Abbott’s Coronavirus Test Approved by FDA and Ready to Ship

Approve

The U.S. Food and Drug Administration (FDA) approved Abbott’s molecular test for the novel coronavirus that causes COVID-19 under an Emergency Use Authorization (EUA). The company indicates it is immediately shipping 150,000 Abbott RealTime SARS-CoV-2 EUA tests to current customers in the U.S.

The tests run on Abbott’s m2000 RealTime System, which is already in utilized by more than 175 hospitals and academic medical center laboratories in the U.S.

“A global challenge like coronavirus requires the commitment and cooperation of everyone who has the ability to help address it,” said Miles D. White, chairman and chief executive officer of Abbott. “I’m proud of the Abbott team and what they’ve accomplished in such a short period of time, and I want to thank the Administration and the FDA for their partnership in making this happen.”

It’s been less than a week since the FDA granted Roche’s cobas SARS-CoV-2 Test under EUA as well. Roche indicated there were about 695 cobas 6800 systems around the world and 132 of the cobas 8800s, with “more than 100” in the U.S. The FDA has also approved a system by Thermo Fisher Scientific under the EUA.

Earlier this week, Becton Dickinson submitted an emergency request to the FDA with molecular diagnostic company BioGX to increase capacity of tests for the novel coronavirus as well. At least three of the major national clinical diagnostic laboratories, Quest Diagnostics, LabCorp and Mayo Clinic Labs have begun rollout of coronavirus testing.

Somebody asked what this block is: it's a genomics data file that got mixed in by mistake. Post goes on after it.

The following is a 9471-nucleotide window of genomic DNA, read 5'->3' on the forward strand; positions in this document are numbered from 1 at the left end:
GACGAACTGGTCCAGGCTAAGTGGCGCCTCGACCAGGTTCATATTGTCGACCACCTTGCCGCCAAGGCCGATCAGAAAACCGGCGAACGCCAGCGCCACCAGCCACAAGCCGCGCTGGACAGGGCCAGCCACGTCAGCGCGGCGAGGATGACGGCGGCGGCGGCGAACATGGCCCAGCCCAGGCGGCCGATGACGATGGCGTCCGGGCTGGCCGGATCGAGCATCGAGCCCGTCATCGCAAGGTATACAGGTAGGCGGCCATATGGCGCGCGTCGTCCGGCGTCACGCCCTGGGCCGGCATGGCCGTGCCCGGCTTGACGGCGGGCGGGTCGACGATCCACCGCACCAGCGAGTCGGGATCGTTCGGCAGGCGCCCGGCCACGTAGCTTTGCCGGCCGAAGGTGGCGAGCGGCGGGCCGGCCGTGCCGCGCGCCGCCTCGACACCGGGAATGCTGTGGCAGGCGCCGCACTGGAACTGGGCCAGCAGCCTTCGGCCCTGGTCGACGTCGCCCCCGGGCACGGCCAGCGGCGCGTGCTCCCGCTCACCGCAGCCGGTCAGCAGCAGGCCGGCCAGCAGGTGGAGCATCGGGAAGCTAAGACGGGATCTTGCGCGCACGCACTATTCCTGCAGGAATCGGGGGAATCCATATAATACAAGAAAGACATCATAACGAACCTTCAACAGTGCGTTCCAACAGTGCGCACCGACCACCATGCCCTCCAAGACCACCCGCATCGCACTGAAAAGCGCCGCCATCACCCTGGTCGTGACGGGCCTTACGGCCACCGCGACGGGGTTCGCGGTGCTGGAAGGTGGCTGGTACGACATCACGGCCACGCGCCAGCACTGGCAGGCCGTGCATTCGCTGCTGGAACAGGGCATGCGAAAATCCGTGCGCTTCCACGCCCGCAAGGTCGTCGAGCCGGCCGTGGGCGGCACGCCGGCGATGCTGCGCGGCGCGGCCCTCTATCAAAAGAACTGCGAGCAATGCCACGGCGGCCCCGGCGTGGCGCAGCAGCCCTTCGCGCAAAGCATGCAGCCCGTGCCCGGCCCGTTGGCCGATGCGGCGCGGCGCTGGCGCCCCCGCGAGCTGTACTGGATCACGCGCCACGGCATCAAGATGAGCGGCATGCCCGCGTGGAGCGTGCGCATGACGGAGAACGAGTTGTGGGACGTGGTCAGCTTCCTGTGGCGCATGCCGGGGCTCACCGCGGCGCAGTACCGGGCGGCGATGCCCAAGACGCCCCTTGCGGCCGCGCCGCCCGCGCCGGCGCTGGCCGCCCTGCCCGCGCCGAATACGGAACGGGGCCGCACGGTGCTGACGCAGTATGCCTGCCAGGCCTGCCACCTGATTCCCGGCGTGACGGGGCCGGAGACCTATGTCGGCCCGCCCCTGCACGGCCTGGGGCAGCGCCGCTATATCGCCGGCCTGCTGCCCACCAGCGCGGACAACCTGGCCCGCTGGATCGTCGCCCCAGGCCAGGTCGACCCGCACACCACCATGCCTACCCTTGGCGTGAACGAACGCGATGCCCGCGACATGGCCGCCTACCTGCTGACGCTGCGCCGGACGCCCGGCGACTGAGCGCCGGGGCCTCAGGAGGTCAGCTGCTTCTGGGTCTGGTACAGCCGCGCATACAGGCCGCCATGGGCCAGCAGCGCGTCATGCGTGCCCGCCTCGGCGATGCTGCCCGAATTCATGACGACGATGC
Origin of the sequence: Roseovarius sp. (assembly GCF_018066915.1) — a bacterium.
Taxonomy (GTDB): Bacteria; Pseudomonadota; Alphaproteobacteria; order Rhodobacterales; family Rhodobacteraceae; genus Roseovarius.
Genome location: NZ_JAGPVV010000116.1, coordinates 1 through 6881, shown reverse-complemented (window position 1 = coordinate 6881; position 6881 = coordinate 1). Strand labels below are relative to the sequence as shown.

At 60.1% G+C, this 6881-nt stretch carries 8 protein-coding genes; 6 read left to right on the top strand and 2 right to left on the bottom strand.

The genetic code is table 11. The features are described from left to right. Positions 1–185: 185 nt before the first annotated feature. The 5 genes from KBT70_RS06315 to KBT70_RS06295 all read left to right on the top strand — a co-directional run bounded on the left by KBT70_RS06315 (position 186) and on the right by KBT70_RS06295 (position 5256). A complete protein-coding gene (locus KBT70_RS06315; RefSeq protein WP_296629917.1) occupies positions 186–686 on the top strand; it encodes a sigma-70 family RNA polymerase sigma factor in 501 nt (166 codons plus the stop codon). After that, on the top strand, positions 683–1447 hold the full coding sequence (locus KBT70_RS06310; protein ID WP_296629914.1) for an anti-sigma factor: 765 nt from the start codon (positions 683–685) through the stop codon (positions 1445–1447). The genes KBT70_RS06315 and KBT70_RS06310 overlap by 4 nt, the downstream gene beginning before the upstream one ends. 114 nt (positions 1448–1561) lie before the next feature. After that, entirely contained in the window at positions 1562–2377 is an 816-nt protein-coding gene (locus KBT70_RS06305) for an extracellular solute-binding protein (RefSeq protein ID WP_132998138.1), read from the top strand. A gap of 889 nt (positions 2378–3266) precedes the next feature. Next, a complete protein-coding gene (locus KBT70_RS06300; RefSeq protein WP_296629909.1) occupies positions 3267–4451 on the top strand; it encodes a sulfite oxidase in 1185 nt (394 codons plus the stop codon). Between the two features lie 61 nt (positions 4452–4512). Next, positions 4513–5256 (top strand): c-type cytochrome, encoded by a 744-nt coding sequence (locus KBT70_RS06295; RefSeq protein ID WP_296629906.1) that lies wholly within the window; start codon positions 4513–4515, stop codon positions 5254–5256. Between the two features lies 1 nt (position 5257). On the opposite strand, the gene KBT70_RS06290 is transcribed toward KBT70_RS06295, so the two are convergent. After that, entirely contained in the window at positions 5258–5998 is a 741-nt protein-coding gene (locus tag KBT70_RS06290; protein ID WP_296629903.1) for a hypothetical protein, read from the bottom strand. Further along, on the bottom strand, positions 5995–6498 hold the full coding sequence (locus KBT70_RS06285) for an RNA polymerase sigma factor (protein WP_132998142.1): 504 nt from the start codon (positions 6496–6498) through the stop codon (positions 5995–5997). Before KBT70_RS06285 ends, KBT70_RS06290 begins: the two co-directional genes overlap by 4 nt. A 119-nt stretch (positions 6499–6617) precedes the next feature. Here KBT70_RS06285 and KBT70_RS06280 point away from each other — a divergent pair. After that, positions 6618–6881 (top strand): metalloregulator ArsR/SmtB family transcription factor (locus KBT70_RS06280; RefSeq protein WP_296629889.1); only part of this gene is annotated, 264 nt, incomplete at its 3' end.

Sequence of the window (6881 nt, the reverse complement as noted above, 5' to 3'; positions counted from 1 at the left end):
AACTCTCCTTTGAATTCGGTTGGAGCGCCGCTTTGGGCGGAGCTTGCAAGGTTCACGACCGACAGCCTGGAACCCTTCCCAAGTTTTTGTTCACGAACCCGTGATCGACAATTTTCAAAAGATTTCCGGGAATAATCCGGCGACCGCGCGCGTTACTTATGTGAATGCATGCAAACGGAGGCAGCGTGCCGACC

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The U.S. Centers for Disease Control and Prevention (CDC) report that only slightly over 30,000 coronavirus tests have been performed in the U.S. by federal, state and local laboratories. South Korea, which has had significant success in controlling the virus so far, has been cited for an unusually effective model for coronavirus testing. The country, which has more than 50 million people, has tested more than 270,000, which accounts for about 5,200 tests per million inhabitants. In comparison, the U.S. has performed 74 tests per 1 million.

South Korea’s approach demonstrates that “diagnostic capacity at scale is key to epidemic control,” said Raina MacIntyre, an emerging infectious disease scholar at the University of New South Wales, Sydney, Australia. “Contact tracing is also very influential in epidemic control, as is case isolation.”

At this time, more than 222,643 cases of the COVID-19 have been reported globally with more than 7,000 in the U.S. The global fatality rate has hit 9,115, with 85,506 reported recovered.

Hospital and academic laboratories began working on lab-developed tests early on. For example, the University of Washington Virology Lab developed a test in about two weeks, which was workable by the end of January. When Alex Azar, the Secretary of Health and Human Services (HHS) declared the coronavirus epidemic a public health emergency on February 4, federal regulations required any laboratory that wanted to run its own tests needed to acquire an EUA from the FDA. The CDC received its EUA on the same day.

This regulation cuts both ways, unfortunately. It slowed the rollout of tests, but it also ensured that the tests available were viable and accurate.

Now that the major commercial laboratories and test kit manufacturers are shipping kits and assays, the public can expect broader coronavirus testing.

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